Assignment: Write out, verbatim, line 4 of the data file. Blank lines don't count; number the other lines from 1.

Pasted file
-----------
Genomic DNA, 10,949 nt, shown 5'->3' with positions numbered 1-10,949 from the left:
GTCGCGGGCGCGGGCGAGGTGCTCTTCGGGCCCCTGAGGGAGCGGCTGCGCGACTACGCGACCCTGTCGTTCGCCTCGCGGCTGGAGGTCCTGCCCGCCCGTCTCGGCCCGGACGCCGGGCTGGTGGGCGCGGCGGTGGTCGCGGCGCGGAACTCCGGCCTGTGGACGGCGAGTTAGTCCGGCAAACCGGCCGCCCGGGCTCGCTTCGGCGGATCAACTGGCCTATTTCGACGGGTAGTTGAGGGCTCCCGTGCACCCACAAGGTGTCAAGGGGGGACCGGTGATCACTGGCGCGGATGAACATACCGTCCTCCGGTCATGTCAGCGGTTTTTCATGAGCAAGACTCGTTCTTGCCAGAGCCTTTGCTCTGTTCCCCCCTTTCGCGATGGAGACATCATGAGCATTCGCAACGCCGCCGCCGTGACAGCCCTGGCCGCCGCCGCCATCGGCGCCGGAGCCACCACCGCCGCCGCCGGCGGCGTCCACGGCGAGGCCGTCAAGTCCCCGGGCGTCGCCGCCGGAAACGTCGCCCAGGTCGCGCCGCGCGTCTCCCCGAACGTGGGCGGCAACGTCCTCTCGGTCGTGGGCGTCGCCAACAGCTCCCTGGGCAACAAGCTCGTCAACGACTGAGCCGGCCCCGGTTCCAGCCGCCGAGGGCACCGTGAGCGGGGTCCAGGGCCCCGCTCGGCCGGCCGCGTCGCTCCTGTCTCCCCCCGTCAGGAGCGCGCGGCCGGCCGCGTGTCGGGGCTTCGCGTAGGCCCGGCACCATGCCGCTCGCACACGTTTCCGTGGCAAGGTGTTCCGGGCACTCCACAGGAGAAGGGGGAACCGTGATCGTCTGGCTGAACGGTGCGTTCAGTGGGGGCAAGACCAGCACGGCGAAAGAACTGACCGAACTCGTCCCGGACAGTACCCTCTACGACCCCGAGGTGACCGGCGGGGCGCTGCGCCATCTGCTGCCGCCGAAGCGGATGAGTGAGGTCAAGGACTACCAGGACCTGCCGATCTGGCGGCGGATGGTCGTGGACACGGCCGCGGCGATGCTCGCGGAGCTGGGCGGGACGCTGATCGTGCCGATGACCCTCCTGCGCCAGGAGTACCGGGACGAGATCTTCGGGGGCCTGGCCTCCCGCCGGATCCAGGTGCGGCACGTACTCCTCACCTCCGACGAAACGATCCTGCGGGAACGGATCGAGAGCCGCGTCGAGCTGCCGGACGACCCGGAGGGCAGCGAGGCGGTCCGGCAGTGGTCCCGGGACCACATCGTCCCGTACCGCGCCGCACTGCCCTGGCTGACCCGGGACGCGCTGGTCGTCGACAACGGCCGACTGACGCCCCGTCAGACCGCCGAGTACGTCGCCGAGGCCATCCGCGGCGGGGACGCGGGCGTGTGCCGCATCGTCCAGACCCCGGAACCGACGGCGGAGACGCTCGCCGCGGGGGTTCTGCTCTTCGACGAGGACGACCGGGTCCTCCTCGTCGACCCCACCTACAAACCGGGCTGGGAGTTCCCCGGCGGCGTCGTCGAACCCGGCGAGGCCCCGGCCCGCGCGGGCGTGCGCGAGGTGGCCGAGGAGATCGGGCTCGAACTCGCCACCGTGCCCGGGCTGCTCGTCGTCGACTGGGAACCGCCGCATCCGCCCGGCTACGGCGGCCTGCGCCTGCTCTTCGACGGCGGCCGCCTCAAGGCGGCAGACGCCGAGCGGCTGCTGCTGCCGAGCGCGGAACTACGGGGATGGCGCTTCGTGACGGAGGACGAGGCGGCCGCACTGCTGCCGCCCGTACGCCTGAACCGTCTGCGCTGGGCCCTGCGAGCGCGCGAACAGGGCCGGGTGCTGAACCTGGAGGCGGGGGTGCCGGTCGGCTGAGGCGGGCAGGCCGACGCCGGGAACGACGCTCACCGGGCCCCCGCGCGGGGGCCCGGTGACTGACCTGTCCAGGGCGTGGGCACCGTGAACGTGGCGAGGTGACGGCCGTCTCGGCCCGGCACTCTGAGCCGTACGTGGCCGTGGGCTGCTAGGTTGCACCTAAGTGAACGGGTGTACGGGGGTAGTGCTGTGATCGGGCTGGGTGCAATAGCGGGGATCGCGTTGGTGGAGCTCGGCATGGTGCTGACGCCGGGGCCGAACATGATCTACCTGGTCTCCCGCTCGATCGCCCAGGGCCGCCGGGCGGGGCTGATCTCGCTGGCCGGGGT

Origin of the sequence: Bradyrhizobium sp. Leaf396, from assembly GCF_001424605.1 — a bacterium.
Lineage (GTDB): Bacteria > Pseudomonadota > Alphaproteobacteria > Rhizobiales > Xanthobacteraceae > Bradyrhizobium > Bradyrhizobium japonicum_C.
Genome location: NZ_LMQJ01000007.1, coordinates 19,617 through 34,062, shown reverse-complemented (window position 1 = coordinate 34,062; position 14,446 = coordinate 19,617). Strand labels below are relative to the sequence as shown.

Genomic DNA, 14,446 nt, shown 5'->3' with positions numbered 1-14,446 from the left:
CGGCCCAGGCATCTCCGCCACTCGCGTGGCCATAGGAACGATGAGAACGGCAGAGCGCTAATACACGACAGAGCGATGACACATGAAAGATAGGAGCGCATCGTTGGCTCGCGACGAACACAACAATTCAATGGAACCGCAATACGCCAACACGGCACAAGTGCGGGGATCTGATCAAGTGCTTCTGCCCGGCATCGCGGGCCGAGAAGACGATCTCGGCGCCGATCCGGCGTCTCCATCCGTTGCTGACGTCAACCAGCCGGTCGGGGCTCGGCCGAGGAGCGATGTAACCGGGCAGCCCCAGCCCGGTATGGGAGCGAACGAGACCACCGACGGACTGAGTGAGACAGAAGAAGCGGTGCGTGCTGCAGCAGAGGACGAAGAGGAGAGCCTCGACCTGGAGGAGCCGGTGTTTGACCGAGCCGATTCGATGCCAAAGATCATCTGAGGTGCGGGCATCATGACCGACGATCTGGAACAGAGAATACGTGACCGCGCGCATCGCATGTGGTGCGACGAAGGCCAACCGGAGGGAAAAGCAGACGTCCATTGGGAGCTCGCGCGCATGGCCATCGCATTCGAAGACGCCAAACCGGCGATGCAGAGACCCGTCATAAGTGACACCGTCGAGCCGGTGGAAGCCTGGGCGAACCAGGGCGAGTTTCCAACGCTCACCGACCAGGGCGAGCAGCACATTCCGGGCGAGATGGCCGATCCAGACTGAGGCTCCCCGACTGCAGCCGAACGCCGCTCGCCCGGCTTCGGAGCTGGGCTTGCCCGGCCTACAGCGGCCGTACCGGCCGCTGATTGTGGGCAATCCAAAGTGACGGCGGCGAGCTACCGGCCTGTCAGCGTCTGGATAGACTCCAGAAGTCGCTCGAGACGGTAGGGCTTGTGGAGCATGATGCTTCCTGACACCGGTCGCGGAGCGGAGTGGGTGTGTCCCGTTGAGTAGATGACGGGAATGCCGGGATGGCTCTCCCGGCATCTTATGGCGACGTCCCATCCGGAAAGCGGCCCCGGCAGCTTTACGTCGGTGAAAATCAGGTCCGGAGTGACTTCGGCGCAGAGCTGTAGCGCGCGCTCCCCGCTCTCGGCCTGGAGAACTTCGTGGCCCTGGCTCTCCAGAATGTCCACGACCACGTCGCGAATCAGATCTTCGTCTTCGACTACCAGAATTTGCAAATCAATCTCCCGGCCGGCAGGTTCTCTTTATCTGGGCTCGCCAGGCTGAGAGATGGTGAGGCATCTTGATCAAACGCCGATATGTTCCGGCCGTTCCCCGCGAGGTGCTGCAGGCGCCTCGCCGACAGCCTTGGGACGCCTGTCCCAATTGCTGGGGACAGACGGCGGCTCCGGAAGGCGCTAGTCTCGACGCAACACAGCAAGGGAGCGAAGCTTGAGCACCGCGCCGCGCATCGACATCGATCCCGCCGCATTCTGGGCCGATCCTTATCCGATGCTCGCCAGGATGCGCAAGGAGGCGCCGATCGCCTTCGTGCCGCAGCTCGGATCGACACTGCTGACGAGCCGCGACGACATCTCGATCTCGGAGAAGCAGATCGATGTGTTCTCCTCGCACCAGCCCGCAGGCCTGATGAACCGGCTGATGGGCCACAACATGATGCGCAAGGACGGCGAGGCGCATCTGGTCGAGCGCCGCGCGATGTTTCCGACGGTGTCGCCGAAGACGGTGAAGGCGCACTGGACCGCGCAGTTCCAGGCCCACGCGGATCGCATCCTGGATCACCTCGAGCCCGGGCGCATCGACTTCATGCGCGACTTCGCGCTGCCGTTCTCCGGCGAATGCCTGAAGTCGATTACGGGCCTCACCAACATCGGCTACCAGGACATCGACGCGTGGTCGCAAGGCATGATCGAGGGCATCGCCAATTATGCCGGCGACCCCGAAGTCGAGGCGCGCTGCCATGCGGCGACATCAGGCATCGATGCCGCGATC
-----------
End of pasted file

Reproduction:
Lineage (GTDB): Bacteria > Pseudomonadota > Alphaproteobacteria > Rhizobiales > Xanthobacteraceae > Bradyrhizobium > Bradyrhizobium japonicum_C.